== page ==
John Paczkowski

Recent Posts by John Paczkowski

Google Announces Web TV Google TV

“The revolution we’re about to go through is the biggest single change in television since it went color.”

Intel (INTC) CEO Paul Otellini said that last week, hinting at the announcement Google (GOOG) made just moments ago: A new software platform for set-top boxes and televisions that promises to marry broadcast TV with the Internet. Its name: Google TV. Its tagline: “TV meets Web. Web Meets TV.”

Announced at this morning’s Google I/O event, Google TV’s purpose is, in the words of Senior Product Manager Rishi Chandra, “to bring the entire Web to the television set…to take the best of what TV offers these days and the best of what the Web offers and combine them.”

Anyone remember WebTV?

With Google TV, the aim is to rethink the navigation of TV and make it more like the Web. “The Web has a very simple and elegant model for finding information: A search box,” Chandra said. “We want to give you that same experience with television.”

To do that, Google (GOOG) has extended the breadth of its search to TV programming. The platform’s “quick search box” returns results from the Web, as well as TV listings. These include programs available for purchase on sites like Amazon (AMZN) and Netflix (NFLX)–both partners in this effort, apparently.

Says Chandra: “To a user it doesn’t really matter where I get my favorite content, whether it be live TV, DVR or the Web. We just want easy access….Google TV makes the Web a natural extension of the TV itself….It’s just as easy to go to any site on the Web as it is to go to any channel on your television.”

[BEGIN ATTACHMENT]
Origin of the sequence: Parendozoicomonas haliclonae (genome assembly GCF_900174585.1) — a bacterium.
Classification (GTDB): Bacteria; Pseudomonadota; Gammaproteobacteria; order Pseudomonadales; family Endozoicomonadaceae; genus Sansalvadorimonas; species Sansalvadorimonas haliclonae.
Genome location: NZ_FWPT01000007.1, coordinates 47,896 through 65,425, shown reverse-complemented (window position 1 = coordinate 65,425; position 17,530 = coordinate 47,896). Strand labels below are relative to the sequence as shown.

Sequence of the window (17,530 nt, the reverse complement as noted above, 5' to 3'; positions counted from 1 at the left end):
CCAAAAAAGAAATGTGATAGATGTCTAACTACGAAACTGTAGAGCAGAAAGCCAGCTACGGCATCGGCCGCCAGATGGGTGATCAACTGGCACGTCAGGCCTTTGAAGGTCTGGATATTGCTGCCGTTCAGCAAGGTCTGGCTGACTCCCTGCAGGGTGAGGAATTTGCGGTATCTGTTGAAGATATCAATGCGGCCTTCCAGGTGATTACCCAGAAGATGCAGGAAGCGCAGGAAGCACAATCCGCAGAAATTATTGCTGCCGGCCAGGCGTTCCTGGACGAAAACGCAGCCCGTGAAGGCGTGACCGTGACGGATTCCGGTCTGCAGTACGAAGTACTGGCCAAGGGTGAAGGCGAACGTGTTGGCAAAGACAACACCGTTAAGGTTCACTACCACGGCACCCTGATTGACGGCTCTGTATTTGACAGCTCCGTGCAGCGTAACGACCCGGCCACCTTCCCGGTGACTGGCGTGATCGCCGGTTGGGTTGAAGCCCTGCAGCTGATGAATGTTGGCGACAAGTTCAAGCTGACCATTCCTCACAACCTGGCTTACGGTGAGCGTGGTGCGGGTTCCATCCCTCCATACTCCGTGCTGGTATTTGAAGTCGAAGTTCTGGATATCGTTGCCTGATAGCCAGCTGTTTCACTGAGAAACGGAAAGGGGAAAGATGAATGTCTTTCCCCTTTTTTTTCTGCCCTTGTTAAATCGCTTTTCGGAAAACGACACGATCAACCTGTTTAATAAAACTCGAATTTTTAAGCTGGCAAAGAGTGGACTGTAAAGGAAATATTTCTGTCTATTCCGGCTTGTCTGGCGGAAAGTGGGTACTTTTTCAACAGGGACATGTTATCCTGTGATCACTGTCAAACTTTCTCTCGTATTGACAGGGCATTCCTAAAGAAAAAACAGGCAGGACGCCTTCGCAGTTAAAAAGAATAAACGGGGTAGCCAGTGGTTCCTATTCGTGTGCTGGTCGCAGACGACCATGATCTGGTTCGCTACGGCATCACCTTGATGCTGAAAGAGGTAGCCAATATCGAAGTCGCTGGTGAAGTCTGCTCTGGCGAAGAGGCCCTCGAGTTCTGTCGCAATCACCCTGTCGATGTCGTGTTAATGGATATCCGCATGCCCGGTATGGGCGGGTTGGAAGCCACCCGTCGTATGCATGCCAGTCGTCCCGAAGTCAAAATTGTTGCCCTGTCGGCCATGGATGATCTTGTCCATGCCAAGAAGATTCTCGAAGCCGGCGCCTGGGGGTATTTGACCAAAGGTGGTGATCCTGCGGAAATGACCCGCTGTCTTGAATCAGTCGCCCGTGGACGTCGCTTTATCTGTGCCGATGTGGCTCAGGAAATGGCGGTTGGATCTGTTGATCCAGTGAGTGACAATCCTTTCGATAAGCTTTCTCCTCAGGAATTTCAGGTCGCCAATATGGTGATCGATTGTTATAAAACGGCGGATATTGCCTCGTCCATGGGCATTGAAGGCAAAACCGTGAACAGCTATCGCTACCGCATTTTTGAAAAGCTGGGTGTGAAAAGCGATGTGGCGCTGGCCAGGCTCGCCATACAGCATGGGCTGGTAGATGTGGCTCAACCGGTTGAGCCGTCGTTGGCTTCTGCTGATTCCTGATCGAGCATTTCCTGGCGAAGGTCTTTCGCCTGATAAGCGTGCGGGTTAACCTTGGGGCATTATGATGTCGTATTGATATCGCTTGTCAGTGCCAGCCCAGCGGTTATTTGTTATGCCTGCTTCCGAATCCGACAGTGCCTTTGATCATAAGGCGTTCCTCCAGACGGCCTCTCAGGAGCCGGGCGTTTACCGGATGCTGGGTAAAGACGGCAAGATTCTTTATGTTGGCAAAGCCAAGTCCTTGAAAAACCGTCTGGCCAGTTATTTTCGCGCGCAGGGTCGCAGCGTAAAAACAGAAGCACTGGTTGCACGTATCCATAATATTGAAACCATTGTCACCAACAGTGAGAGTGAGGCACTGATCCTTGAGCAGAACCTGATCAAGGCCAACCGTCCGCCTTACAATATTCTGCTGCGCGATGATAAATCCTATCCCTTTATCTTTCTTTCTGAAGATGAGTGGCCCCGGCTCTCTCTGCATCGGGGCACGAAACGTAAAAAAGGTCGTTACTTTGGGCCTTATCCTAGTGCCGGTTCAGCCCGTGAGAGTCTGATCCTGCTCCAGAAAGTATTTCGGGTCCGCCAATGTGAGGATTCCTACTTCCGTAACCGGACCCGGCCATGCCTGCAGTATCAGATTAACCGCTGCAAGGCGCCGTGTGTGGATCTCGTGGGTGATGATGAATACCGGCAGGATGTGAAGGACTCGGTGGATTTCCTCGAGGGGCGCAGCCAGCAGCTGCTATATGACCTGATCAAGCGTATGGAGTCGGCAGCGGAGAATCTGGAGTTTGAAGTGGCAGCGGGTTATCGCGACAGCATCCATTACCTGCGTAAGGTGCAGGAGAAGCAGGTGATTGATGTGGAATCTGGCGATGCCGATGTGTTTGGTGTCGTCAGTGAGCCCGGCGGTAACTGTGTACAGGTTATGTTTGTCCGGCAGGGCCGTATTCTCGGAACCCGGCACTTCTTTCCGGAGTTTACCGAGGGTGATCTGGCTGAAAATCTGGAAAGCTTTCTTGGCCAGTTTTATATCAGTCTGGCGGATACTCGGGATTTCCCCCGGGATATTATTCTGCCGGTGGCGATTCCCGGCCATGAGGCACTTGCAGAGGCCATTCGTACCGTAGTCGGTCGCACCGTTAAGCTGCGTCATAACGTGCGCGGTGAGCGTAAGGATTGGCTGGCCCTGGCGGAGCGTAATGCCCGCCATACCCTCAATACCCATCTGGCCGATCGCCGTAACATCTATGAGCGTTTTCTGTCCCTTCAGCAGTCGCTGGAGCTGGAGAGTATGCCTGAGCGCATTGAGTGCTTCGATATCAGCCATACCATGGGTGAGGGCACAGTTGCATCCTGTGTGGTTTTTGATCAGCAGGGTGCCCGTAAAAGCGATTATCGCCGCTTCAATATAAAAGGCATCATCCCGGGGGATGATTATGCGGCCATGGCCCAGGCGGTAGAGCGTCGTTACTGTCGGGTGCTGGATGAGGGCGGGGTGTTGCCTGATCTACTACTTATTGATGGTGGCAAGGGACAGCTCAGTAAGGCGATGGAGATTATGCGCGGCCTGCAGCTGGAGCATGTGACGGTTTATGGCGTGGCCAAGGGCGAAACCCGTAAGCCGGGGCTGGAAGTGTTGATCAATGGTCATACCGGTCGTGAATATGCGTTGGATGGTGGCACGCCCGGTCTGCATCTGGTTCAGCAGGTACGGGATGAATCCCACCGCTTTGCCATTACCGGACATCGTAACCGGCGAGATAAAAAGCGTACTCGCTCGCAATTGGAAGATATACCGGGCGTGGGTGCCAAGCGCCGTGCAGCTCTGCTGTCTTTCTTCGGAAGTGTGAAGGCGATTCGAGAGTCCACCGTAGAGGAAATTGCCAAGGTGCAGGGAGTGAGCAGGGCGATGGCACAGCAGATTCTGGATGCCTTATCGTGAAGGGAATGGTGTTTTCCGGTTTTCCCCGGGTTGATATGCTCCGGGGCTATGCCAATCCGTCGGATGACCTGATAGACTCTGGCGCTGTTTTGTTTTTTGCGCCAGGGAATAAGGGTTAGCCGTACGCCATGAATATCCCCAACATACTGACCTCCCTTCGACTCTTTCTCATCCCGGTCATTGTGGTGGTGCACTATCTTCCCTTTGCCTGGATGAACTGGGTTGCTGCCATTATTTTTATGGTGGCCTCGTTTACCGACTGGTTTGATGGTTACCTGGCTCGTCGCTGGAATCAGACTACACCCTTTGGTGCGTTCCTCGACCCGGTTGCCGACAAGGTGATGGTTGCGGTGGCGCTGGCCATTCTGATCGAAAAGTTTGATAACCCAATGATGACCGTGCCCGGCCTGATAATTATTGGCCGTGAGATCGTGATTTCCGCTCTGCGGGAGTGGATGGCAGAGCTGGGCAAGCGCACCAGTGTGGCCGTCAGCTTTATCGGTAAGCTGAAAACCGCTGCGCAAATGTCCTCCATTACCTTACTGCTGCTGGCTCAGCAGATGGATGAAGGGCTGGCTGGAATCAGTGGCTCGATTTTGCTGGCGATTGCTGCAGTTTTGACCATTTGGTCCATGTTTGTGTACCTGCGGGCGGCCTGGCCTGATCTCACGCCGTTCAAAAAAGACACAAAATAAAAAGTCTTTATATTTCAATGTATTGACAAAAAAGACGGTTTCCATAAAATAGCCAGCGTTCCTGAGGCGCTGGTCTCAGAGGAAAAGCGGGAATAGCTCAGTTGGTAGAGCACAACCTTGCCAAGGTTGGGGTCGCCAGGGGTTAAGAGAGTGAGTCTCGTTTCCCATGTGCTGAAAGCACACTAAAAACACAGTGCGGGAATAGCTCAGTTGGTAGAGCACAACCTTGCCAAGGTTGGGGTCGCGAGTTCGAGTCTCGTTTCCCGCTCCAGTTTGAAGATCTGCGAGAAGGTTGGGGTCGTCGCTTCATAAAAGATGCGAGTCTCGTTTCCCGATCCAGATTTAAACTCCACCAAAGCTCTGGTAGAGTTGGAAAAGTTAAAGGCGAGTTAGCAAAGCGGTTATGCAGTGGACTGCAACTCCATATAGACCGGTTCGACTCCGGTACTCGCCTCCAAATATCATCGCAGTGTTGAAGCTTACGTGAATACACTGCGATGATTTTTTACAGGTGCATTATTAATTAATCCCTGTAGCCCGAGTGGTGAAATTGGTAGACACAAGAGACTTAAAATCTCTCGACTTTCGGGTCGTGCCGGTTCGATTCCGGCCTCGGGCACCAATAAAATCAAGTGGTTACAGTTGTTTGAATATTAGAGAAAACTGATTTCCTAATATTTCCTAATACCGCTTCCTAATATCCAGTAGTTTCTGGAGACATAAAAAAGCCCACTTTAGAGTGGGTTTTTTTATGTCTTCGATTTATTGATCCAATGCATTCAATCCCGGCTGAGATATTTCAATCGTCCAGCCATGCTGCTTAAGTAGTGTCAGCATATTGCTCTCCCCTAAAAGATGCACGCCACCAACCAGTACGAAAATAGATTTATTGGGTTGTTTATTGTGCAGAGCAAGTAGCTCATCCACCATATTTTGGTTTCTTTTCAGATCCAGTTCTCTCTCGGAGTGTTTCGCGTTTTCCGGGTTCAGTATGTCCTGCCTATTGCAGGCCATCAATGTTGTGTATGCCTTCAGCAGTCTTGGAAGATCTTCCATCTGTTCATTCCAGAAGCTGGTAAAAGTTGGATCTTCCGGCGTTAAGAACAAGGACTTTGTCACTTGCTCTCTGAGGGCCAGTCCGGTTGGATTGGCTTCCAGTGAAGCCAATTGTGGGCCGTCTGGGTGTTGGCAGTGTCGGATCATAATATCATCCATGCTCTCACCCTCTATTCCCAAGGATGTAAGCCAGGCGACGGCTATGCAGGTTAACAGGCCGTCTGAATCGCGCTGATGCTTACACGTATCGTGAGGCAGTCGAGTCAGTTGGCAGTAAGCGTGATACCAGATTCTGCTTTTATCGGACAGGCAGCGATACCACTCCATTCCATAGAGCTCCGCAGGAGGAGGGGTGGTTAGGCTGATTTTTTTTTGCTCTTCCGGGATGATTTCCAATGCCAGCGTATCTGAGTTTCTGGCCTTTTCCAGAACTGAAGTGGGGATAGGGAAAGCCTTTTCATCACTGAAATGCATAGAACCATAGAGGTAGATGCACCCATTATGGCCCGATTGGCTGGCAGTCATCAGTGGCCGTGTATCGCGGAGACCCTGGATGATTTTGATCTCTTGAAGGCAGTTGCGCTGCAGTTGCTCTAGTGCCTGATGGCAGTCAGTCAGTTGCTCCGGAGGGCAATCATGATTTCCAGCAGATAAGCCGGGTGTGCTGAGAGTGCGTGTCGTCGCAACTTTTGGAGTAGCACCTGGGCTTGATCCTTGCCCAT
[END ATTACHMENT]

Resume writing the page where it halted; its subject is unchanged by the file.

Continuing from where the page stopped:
And to Web-based advertising as well, of course. Remember there are some four billion TV users worldwide.

“Many times I see and interesting ad, but I can’t do anything with it,” says Chandra. “But advertisers have Web sites and with picture-in-picture functionality, I can now click on an ad and see them….Now every ad on TV has the potential to become interactive.”

And presumably, there’s potential here for Google to make a small profit from each of them.

So how will all of this work? Google TV’s software is built on Android 2.1 and uses Google Chrome as its browser. Because of this, Android smartphones can be used as remotes and Android applications can actually be used on televisions running the platform–something some observers have been encouraging Apple to do with AppleTV for years. Google’s Android Marketplace will be accessible via Google TV.

On the hardware side, there will be Google TV set-top boxes, TV sets, and Blu-ray players. Sony (SNE) is developing a full line of integrated TVs and a Blu-Ray player as well. Logitech (LOGI) is producing a set-top box. And Intel (INTC) is providing Atom chips for all of them. We should begin seeing Google TV devices at Best Buy (BBY) this fall.

“We’re coming to market soon and we’re coming in a big way,” says Chandra.”…Our goal is to have the same impact on the TV experience that the smartphone had on the phone experience.”

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Nobody was excited about paying top dollar for a movie about WikiLeaks. A film about the origins of would have done better.

— Gitesh Pandya of comments on the dreadful opening weekend box office numbers for “The Fifth Estate.”